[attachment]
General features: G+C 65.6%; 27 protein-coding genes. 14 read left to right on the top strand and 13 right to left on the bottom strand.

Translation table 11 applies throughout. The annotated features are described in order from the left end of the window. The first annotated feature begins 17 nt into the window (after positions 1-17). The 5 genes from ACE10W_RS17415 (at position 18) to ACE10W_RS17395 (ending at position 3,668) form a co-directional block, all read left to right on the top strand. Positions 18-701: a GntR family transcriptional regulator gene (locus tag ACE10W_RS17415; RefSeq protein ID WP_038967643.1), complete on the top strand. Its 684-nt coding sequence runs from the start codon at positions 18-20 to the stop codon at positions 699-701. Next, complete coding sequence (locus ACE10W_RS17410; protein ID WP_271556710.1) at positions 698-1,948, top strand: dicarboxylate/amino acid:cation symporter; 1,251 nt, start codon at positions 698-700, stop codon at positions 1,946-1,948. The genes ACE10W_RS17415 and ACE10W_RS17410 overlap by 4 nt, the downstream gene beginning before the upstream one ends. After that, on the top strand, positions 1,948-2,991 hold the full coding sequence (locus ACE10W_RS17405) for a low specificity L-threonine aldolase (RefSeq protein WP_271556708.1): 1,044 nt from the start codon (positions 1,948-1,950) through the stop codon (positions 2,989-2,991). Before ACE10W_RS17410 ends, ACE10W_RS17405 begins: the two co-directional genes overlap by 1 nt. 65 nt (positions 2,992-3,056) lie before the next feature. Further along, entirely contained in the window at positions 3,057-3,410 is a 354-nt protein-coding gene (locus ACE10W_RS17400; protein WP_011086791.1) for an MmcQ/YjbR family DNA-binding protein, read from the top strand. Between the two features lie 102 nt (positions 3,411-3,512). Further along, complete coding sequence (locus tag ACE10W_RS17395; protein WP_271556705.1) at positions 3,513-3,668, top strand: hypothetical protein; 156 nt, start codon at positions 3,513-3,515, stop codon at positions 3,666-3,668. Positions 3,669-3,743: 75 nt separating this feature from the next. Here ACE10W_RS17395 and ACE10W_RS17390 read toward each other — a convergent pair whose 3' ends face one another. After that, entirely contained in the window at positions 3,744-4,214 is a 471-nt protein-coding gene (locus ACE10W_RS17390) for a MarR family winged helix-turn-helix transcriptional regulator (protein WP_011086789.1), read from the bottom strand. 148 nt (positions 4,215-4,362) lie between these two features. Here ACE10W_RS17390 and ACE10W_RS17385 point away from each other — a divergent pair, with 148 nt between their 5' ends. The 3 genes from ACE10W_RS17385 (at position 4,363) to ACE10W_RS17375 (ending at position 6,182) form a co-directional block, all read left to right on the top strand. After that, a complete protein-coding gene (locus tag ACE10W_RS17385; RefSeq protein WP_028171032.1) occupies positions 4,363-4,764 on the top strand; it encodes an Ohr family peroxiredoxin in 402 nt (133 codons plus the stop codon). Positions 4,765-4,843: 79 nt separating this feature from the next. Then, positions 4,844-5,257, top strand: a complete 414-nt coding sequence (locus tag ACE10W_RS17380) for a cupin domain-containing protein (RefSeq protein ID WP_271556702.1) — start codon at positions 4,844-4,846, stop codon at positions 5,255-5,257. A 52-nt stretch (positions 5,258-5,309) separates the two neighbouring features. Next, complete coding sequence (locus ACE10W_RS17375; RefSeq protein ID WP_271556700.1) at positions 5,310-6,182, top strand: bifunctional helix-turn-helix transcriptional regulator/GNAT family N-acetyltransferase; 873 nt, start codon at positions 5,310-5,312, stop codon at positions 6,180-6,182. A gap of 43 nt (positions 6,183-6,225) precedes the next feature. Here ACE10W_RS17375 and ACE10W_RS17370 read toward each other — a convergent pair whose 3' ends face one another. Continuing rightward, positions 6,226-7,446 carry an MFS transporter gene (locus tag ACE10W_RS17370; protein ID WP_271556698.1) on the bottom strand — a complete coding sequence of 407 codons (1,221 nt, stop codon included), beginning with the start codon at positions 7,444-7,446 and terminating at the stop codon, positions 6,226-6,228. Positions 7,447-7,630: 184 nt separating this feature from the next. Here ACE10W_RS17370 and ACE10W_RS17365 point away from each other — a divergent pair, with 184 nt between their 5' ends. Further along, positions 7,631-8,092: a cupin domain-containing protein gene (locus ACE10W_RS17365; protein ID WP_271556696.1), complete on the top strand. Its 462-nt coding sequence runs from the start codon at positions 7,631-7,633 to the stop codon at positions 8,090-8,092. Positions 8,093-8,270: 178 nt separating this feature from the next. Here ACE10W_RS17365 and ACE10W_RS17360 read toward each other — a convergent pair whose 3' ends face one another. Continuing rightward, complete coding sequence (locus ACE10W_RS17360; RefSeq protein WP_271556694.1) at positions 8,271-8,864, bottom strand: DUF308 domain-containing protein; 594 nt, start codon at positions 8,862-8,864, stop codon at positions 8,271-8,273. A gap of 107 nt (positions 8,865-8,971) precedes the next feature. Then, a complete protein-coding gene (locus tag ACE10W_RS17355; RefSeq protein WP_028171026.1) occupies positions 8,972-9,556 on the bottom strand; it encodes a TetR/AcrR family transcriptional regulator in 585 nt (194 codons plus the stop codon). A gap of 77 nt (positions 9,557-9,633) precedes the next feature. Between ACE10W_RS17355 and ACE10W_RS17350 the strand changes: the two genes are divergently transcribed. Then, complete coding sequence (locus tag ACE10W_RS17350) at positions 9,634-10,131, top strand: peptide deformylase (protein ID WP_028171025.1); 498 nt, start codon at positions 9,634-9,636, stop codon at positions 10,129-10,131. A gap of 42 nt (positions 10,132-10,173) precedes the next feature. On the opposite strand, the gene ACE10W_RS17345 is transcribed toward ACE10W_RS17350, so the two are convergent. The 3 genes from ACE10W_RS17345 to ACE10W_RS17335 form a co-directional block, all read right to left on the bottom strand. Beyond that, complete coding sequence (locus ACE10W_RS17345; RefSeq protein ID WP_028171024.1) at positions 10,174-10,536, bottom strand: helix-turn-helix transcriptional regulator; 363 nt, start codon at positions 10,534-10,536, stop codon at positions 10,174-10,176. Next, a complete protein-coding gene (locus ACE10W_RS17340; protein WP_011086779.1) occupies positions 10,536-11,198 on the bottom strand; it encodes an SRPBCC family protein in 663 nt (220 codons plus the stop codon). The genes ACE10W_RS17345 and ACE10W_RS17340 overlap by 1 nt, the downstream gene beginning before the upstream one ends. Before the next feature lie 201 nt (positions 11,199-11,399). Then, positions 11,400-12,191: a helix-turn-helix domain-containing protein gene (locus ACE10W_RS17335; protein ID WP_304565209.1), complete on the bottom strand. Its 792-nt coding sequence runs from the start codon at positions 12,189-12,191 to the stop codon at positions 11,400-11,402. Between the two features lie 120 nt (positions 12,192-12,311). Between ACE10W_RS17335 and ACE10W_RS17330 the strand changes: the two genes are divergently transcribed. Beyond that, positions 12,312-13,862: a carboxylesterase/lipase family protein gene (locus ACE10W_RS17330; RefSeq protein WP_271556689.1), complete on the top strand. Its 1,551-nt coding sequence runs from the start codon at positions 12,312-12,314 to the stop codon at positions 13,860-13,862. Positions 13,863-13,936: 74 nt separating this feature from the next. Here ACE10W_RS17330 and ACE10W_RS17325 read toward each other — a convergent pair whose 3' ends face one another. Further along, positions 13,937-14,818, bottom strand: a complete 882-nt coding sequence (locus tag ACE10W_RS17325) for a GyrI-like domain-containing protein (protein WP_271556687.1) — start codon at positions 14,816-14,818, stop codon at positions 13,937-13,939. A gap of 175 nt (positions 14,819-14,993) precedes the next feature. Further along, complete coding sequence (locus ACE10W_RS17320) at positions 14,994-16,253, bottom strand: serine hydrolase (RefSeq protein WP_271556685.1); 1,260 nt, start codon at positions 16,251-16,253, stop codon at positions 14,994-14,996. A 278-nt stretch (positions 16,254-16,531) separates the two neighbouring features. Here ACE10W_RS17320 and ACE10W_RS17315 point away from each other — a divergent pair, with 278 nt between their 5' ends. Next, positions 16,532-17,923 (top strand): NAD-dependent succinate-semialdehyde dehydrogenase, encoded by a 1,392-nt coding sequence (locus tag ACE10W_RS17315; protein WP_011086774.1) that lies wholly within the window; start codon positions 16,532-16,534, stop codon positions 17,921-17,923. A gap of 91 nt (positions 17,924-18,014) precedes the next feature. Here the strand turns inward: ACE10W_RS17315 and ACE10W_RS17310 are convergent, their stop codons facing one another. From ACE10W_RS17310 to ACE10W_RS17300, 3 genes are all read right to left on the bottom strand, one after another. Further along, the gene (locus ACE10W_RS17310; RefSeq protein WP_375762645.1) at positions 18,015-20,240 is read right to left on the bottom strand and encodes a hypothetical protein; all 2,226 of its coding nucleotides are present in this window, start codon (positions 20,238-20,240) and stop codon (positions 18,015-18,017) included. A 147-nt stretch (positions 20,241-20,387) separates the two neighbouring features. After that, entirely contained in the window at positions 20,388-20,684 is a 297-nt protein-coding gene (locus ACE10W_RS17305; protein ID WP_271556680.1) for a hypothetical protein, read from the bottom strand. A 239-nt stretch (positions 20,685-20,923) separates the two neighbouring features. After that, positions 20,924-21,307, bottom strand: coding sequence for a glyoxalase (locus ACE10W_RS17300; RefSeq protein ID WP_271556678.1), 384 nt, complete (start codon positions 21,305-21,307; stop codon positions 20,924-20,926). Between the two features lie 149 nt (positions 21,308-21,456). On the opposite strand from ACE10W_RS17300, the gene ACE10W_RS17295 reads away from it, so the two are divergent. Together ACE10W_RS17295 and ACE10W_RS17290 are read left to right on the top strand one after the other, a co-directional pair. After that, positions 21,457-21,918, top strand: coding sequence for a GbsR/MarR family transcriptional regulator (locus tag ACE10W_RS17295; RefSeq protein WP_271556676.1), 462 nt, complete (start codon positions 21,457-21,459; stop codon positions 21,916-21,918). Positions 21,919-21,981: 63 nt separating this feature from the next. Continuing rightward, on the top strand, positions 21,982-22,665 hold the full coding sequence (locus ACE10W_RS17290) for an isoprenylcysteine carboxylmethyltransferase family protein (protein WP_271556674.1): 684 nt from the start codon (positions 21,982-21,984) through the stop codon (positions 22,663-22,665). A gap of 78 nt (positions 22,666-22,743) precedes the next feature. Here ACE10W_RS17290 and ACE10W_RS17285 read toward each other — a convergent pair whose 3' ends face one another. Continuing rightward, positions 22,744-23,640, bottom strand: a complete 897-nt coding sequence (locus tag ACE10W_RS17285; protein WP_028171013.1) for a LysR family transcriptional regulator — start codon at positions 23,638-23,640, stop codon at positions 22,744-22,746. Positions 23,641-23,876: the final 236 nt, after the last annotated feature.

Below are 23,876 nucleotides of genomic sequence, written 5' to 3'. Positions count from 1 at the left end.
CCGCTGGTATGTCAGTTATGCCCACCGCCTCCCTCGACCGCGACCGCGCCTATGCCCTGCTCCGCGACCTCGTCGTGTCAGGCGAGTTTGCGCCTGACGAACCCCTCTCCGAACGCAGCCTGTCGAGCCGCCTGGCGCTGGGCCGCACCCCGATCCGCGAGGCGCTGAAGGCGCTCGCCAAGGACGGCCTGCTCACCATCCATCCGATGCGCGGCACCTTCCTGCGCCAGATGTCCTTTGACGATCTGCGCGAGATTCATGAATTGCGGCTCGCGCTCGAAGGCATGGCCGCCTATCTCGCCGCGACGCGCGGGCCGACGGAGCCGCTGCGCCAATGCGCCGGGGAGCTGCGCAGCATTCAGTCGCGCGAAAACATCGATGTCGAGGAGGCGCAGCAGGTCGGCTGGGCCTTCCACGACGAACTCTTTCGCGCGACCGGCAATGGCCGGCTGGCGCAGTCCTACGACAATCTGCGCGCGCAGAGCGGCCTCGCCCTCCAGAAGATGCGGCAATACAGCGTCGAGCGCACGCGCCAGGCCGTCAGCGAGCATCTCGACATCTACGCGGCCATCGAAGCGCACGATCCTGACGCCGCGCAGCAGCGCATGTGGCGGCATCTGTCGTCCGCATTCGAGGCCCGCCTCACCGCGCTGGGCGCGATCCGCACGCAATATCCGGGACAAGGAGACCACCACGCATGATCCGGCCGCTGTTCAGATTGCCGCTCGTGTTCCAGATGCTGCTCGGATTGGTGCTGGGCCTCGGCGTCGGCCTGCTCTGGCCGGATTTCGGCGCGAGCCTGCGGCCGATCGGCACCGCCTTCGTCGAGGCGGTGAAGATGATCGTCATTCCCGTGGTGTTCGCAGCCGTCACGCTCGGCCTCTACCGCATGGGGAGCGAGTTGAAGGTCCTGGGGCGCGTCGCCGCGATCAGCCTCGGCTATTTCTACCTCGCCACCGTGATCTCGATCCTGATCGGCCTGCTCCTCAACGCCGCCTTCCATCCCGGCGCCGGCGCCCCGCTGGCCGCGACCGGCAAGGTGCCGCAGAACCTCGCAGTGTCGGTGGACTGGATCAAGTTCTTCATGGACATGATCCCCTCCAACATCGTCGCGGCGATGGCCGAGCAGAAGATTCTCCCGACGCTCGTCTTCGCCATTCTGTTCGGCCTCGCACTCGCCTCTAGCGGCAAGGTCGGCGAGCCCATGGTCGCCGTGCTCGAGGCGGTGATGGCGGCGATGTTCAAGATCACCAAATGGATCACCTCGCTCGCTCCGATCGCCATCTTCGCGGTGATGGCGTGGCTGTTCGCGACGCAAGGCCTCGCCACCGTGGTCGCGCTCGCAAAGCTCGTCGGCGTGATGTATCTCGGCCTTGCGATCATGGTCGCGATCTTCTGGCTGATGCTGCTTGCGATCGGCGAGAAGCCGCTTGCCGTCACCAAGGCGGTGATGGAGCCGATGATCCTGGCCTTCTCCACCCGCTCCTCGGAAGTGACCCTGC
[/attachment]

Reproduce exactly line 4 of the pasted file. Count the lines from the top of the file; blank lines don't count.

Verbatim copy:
CCGCTGGTATGTCAGTTATGCCCACCGCCTCCCTCGACCGCGACCGCGCCTATGCCCTGCTCCGCGACCTCGTCGTGTCAGGCGAGTTTGCGCCTGACGAACCCCTCTCCGAACGCAGCCTGTCGAGCCGCCTGGCGCTGGGCCGCACCCCGATCCGCGAGGCGCTGAAGGCGCTCGCCAAGGACGGCCTGCTCACCATCCATCCGATGCGCGGCACCTTCCTGCGCCAGATGTCCTTTGACGATCTGCGCGAGATTCATGAATTGCGGCTCGCGCTCGAAGGCATGGCCGCCTATCTCGCCGCGACGCGCGGGCCGACGGAGCCGCTGCGCCAATGCGCCGGGGAGCTGCGCAGCATTCAGTCGCGCGAAAACATCGATGTCGAGGAGGCGCAGCAGGTCGGCTGGGCCTTCCACGACGAACTCTTTCGCGCGACCGGCAATGGCCGGCTGGCGCAGTCCTACGACAATCTGCGCGCGCAGAGCGGCCTCGCCCTCCAGAAGATGCGGCAATACAGCGTCGAGCGCACGCGCCAGGCCGTCAGCGAGCATCTCGACATCTACGCGGCCATCGAAGCGCACGATCCTGACGCCGCGCAGCAGCGCATGTGGCGGCATCTGTCGTCCGCATTCGAGGCCCGCCTCACCGCGCTGGGCGCGATCCGCACGCAATATCCGGGACAAGGAGACCACCACGCATGATCCGGCCGCTGTTCAGATTGCCGCTCGTGTTCCAGATGCTGCTCGGATTGGTGCTGGGCCTCGGCGTCGGCCTGCTCTGGCCGGATTTCGGCGCGAGCCTGCGGCCGATCGGCACCGCCTTCGTCGAGGCGGTGAAGATGATCGTCATTCCCGTGGTGTTCGCAGCCGTCACGCTCGGCCTCTACCGCATGGGGAGCGAGTTGAAGGTCCTGGGGCGCGTCGCCGCGATCAGCCTCGGCTATTTCTACCTCGCCACCGTGATCTCGATCCTGATCGGCCTGCTCCTCAACGCCGCCTTCCATCCCGGCGCCGGCGCCCCGCTGGCCGCGACCGGCAAGGTGCCGCAGAACCTCGCAGTGTCGGTGGACTGGATCAAGTTCTTCATGGACATGATCCCCTCCAACATCGTCGCGGCGATGGCCGAGCAGAAGATTCTCCCGACGCTCGTCTTCGCCATTCTGTTCGGCCTCGCACTCGCCTCTAGCGGCAAGGTCGGCGAGCCCATGGTCGCCGTGCTCGAGGCGGTGATGGCGGCGATGTTCAAGATCACCAAATGGATCACCTCGCTCGCTCCGATCGCCATCTTCGCGGTGATGGCGTGGCTGTTCGCGACGCAAGGCCTCGCCACCGTGGTCGCGCTCGCAAAGCTCGTCGGCGTGATGTATCTCGGCCTTGCGATCATGGTCGCGATCTTCTGGCTGATGCTGCTTGCGATCGGCGAGAAGCCGCTTGCCGTCACCAAGGCGGTGATGGAGCCGATGATCCTGGCCTTCTCCACCCGCTCCTCGGAAGTGACCCTGC